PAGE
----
Ultrasonic manipulation is as straight forward as it sounds – using ultrasonic waves to grab and move objects around a space. Traditionally, according to Putkis, most of the research and development in ultrasonic manipulation has been focused on manipulating liquid media “for cell sorting, cell patterning, [and] single cell manipulation,” meanwhile applied research on manipulation in air, said Putkis, “concentrates on containerless processing and analysis of chemical substances by levitating the samples.”
The company developed their first working 3D printer prototype last June and they released some accompanying footage that you can see below. The process uses a computer with machine vision and an array of ultrasonic transducers, each of which can be controlled individually to grab, move and rotate components by changing the ultrasonic waves they emit.
Using Ultrasound To Manipulate 3D Printed Components
In the demonstration the system was set up to position and solder electronic components on a Printed Circuit Board (PCB), and the soldering was performed using an on board laser that fused the pieces onto the PCB. As you can see there’s no physical contact made with the objects being moved and soldered and that opens up a whole new revolutionary field of opportunity.
“Ultrasonic manipulation can handle a very large range of different materials, including metals, plastics and even liquids,” said Putkis, “not only can it manipulate material particles, it can also handle components of various shapes and sizes. Other non-contact methods, like the ones based on magnetic or electrostatic forces, can’t offer such versatility.”
This range of material manipulation now means that the technology can print components and products that have a variety of shapes and mechanical properties, including liquids, such as conductive ink, and solids, like electronic components, and elements can range from a couple of millimeters in size to submillimeter particles. Furthermore ultrasonic manipulation can do all of this without causing any damage to the elements or introducing dangerous electrostatic forces into the process that could destroy any sensitive electronic components.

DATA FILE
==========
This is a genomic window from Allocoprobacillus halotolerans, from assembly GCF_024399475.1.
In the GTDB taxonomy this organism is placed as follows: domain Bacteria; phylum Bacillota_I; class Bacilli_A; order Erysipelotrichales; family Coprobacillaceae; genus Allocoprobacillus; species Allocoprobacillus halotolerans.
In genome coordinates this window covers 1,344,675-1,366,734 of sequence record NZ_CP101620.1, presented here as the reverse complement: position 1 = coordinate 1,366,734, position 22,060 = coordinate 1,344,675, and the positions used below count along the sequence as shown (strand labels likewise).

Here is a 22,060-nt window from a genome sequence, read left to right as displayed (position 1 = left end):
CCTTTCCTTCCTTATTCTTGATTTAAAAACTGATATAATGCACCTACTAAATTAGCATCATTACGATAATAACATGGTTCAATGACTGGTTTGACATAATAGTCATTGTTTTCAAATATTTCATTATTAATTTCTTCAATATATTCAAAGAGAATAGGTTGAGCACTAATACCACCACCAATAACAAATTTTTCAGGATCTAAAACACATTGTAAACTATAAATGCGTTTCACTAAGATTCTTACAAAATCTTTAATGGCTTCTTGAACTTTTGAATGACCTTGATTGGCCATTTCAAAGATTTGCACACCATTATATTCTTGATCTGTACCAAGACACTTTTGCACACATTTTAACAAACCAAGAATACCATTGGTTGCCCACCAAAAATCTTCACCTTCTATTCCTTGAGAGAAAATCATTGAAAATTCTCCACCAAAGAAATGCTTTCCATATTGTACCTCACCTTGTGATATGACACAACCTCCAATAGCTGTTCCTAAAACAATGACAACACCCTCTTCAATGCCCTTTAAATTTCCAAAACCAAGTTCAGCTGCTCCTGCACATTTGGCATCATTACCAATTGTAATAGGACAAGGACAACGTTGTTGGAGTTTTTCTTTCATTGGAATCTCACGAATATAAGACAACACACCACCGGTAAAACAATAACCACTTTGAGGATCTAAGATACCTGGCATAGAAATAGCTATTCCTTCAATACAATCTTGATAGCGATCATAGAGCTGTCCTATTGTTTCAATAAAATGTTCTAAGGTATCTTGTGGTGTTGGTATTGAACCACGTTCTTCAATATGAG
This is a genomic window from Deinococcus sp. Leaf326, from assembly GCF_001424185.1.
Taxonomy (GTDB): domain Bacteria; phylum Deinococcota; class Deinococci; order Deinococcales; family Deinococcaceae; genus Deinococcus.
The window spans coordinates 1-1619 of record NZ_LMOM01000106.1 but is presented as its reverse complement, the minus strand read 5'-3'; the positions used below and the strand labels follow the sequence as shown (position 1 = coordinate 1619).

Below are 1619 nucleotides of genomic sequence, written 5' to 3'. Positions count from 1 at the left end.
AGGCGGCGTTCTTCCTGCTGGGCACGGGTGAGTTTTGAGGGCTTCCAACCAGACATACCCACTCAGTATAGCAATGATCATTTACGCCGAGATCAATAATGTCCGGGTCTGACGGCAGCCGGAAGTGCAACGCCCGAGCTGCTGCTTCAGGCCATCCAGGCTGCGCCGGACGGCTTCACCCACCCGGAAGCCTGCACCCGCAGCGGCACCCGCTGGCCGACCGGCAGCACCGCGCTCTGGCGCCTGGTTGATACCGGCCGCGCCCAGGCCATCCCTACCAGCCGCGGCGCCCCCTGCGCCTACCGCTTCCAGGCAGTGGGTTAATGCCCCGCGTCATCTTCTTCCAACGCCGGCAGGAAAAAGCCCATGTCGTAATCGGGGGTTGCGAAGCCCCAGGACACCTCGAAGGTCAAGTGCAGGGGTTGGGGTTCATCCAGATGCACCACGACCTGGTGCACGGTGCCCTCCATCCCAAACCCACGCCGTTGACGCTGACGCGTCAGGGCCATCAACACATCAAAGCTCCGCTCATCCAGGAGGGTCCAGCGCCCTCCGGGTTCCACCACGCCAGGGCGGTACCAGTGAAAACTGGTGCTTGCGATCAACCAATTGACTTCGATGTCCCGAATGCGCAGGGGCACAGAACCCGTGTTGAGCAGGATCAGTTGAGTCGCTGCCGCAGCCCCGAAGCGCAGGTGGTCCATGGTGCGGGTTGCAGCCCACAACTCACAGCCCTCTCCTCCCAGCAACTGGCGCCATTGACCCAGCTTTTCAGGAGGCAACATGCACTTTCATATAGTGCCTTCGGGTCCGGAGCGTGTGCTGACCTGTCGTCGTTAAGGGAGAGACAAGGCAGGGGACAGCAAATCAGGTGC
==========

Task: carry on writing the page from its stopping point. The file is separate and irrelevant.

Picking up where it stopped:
By altering the ultrasonic profile of the process using 40 KHz ultrasound waves the team were able to position objects with an accuracy of tens of microns, and using higher ultrasound frequencies they were able to make that even more precise.
Putkis goes on to explain that there may be weight restrictions with the ultrasonic transducers, but that this may not always be the case when the density of the elements is taken into consideration.
“Particle dimensions should be in a sub-wavelength region of the ultrasonic waves used,” he said, “and in terms of weight, it is usually the density of the material that is the determining factor. You will need to create very similar pressure amplitude in order to levitate a 1mm diameter or a 2mm diameter plastic sphere. While the gravity force is bigger for a larger sphere, a larger sphere also has a larger surface area, increasing pressure force respectively. With our semi-sphere levitator shown in the video, we can levitate materials as dense as soldering metal.”
The technology is also already fairly automated. The camera is capable of determining the PCB’s position and orientation, making it possible to know where a component should be positioned., and while the circuits used in the company’s demonstration are not overly complex and do not have many elements it’s clear that this is going to be a technology to watch.
At the moment the system can only assemble simple electronics and in the future the company intends to expand the platform, but while we might still arguably a decade away from being able to 3D print and then assemble a working smartphone in situ we can now see it’s possible, and when it comes to technology that glimmer of light is all we need.